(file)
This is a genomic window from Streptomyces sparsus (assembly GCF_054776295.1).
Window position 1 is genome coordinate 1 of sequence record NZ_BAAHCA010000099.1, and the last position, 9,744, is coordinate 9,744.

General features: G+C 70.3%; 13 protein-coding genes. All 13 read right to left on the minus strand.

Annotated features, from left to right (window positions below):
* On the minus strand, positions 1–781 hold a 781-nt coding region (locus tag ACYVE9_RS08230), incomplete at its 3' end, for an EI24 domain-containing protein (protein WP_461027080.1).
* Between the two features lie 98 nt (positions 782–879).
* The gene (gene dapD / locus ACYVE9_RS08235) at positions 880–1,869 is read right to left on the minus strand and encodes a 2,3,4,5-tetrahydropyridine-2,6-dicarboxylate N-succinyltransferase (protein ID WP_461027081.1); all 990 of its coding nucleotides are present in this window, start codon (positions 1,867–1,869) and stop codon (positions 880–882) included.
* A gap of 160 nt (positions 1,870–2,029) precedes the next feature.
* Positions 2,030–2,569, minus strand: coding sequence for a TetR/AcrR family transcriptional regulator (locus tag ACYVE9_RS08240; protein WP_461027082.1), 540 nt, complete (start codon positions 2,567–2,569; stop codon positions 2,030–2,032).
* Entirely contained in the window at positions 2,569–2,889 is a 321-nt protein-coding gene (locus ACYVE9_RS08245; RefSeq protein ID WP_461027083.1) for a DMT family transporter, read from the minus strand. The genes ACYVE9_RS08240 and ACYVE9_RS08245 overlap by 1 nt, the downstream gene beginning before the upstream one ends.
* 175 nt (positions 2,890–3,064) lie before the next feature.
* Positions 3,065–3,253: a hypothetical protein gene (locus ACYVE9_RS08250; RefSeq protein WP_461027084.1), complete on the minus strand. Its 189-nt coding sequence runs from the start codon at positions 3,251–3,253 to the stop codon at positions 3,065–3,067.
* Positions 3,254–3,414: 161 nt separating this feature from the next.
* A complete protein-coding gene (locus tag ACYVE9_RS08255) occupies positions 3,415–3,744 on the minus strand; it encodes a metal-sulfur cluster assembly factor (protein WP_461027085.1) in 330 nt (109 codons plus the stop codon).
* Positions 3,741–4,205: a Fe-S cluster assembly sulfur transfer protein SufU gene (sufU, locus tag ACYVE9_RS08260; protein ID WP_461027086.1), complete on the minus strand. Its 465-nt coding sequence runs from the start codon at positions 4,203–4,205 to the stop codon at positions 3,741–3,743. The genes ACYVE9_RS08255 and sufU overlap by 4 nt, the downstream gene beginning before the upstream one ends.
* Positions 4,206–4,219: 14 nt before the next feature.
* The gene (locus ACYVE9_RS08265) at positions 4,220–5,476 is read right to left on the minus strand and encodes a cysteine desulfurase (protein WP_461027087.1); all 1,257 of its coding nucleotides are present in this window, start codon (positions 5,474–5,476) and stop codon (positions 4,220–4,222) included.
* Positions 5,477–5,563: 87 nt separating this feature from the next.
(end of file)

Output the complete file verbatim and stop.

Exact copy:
This is a genomic window from Streptomyces sparsus (assembly GCF_054776295.1).
Window position 1 is genome coordinate 1 of sequence record NZ_BAAHCA010000099.1, and the last position, 9,744, is coordinate 9,744.

General features: G+C 70.3%; 13 protein-coding genes. All 13 read right to left on the minus strand.

Annotated features, from left to right (window positions below):
* On the minus strand, positions 1–781 hold a 781-nt coding region (locus tag ACYVE9_RS08230), incomplete at its 3' end, for an EI24 domain-containing protein (protein WP_461027080.1).
* Between the two features lie 98 nt (positions 782–879).
* The gene (gene dapD / locus ACYVE9_RS08235) at positions 880–1,869 is read right to left on the minus strand and encodes a 2,3,4,5-tetrahydropyridine-2,6-dicarboxylate N-succinyltransferase (protein ID WP_461027081.1); all 990 of its coding nucleotides are present in this window, start codon (positions 1,867–1,869) and stop codon (positions 880–882) included.
* A gap of 160 nt (positions 1,870–2,029) precedes the next feature.
* Positions 2,030–2,569, minus strand: coding sequence for a TetR/AcrR family transcriptional regulator (locus tag ACYVE9_RS08240; protein WP_461027082.1), 540 nt, complete (start codon positions 2,567–2,569; stop codon positions 2,030–2,032).
* Entirely contained in the window at positions 2,569–2,889 is a 321-nt protein-coding gene (locus ACYVE9_RS08245; RefSeq protein ID WP_461027083.1) for a DMT family transporter, read from the minus strand. The genes ACYVE9_RS08240 and ACYVE9_RS08245 overlap by 1 nt, the downstream gene beginning before the upstream one ends.
* 175 nt (positions 2,890–3,064) lie before the next feature.
* Positions 3,065–3,253: a hypothetical protein gene (locus ACYVE9_RS08250; RefSeq protein WP_461027084.1), complete on the minus strand. Its 189-nt coding sequence runs from the start codon at positions 3,251–3,253 to the stop codon at positions 3,065–3,067.
* Positions 3,254–3,414: 161 nt separating this feature from the next.
* A complete protein-coding gene (locus tag ACYVE9_RS08255) occupies positions 3,415–3,744 on the minus strand; it encodes a metal-sulfur cluster assembly factor (protein WP_461027085.1) in 330 nt (109 codons plus the stop codon).
* Positions 3,741–4,205: a Fe-S cluster assembly sulfur transfer protein SufU gene (sufU, locus tag ACYVE9_RS08260; protein ID WP_461027086.1), complete on the minus strand. Its 465-nt coding sequence runs from the start codon at positions 4,203–4,205 to the stop codon at positions 3,741–3,743. The genes ACYVE9_RS08255 and sufU overlap by 4 nt, the downstream gene beginning before the upstream one ends.
* Positions 4,206–4,219: 14 nt before the next feature.
* The gene (locus ACYVE9_RS08265) at positions 4,220–5,476 is read right to left on the minus strand and encodes a cysteine desulfurase (protein WP_461027087.1); all 1,257 of its coding nucleotides are present in this window, start codon (positions 5,474–5,476) and stop codon (positions 4,220–4,222) included.
* Positions 5,477–5,563: 87 nt separating this feature from the next.